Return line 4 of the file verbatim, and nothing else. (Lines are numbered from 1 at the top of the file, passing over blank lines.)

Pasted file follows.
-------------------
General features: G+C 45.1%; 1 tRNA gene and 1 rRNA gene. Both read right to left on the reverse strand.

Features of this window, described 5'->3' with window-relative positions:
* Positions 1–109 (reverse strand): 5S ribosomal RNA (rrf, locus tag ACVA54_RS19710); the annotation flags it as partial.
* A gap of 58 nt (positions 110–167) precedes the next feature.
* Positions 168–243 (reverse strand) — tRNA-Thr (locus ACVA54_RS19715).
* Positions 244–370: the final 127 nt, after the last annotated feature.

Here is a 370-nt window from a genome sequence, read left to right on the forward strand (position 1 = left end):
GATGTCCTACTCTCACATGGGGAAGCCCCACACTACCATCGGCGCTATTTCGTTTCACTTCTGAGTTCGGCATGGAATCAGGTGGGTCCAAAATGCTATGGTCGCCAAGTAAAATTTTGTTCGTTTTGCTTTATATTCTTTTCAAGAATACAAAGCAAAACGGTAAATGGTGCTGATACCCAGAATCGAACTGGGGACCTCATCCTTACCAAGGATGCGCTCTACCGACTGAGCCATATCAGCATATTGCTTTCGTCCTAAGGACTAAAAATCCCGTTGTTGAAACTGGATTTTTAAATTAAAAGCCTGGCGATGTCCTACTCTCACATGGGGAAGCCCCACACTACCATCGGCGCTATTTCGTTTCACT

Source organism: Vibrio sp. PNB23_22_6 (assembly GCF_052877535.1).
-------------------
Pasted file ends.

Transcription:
* A gap of 58 nt (positions 110–167) precedes the next feature.